English version


From Longman Dictionary of Contemporary Englishsubjectionsub‧jec‧tion /səbˈdʒekʃən/ noun [uncountable] formal  CONTROLwhen a person or a group of people are controlled by a government or by another personin subjection The government used brute force to keep people in subjection.subjection to a period of subjection to Assyrian rulers the subjection of women
Examples from the Corpus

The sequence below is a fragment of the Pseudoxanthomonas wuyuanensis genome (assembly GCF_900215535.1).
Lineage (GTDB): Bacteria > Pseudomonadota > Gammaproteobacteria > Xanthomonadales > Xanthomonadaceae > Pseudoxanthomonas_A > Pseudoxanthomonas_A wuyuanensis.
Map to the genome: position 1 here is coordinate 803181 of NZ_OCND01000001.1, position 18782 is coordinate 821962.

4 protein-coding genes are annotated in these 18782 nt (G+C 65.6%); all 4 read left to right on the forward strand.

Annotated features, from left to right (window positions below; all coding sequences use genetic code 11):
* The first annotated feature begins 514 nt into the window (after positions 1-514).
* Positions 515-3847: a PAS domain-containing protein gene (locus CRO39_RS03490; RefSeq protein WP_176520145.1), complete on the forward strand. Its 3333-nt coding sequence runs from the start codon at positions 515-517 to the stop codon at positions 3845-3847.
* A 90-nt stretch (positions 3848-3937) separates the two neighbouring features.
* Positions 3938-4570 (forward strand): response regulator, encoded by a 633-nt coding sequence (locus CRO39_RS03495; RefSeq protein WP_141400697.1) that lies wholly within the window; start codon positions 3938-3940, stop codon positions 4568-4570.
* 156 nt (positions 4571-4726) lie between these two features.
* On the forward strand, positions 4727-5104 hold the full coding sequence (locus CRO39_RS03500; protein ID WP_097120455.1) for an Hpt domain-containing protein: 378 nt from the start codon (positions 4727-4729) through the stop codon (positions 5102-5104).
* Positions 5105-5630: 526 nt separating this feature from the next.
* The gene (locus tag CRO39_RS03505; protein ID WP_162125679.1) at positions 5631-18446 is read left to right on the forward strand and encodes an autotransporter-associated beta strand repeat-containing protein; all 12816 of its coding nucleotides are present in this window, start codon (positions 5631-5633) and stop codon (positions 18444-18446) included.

subjectionThe two most obvious and irksome are subjection to satraps and extortion of tribute, including personal military service.The people do not want a well-organized city with themselves in subjection, but freedom and power.The other side of the coin was the increasing subjection in 1922 of the poor peasants to those better off.They diverge in their justifications for the subjection of individuals to the exercise of state power during the enforcement of contractual obligations.Rome was intent on the subjection of the world.The difference is that women collude in their subjection.
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